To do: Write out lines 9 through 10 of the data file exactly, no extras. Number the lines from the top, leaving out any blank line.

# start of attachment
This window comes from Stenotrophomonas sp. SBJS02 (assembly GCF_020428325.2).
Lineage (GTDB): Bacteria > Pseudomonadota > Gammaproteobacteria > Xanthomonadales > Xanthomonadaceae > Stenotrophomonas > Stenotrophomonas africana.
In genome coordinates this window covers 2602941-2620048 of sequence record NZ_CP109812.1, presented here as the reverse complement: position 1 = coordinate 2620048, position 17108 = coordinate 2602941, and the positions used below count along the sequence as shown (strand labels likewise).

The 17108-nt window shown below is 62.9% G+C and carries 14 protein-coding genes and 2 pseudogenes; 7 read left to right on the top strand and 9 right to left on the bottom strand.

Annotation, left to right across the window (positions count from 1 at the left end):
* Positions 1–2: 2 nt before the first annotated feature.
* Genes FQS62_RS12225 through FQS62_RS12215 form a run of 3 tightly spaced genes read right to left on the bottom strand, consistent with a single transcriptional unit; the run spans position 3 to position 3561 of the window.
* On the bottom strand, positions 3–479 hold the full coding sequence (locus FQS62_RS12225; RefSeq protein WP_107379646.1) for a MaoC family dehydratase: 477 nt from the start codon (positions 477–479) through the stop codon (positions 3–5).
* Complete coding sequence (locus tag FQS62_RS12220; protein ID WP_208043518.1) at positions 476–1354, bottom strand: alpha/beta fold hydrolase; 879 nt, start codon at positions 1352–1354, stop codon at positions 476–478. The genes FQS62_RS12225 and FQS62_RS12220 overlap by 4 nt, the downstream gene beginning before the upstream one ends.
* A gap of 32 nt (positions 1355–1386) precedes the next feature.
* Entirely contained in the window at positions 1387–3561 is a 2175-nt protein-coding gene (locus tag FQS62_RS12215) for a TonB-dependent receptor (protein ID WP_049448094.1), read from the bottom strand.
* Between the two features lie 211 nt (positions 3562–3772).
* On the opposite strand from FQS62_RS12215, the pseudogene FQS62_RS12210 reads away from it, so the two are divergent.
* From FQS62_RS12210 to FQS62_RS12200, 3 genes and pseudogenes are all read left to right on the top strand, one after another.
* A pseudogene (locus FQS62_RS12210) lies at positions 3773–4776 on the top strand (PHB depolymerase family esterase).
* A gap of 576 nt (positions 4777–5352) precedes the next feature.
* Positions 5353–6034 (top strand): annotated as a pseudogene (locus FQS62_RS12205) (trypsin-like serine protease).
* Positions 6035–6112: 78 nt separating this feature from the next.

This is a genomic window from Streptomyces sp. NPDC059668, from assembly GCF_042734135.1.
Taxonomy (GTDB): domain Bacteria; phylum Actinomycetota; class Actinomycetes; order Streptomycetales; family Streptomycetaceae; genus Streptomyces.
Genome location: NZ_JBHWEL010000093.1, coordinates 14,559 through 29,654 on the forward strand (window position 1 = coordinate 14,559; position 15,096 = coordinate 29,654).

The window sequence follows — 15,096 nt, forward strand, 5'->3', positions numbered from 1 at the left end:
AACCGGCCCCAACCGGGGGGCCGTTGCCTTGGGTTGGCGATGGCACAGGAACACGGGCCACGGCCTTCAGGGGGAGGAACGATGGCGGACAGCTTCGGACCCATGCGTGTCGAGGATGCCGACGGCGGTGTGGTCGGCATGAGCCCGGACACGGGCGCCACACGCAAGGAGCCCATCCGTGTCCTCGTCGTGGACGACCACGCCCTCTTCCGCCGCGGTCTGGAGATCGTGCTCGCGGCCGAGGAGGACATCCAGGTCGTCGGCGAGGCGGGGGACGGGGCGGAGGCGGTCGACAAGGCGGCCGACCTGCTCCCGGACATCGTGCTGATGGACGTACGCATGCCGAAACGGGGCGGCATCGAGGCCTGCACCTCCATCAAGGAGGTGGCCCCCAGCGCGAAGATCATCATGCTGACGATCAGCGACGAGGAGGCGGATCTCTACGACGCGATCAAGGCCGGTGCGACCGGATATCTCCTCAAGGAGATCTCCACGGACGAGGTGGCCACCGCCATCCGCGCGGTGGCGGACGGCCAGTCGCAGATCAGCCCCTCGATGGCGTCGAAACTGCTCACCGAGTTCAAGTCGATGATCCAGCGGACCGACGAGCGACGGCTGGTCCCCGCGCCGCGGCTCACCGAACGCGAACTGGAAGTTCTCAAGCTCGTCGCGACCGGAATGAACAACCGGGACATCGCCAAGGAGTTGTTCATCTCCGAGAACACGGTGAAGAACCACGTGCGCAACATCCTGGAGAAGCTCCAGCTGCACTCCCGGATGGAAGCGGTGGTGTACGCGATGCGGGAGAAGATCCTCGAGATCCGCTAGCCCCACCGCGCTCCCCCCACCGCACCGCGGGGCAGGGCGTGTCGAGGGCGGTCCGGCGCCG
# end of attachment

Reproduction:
* Complete coding sequence (locus tag FQS62_RS12220; protein ID WP_208043518.1) at positions 476–1354, bottom strand: alpha/beta fold hydrolase; 879 nt, start codon at positions 1352–1354, stop codon at positions 476–478. The genes FQS62_RS12225 and FQS62_RS12220 overlap by 4 nt, the downstream gene beginning before the upstream one ends.
* A gap of 32 nt (positions 1355–1386) precedes the next feature.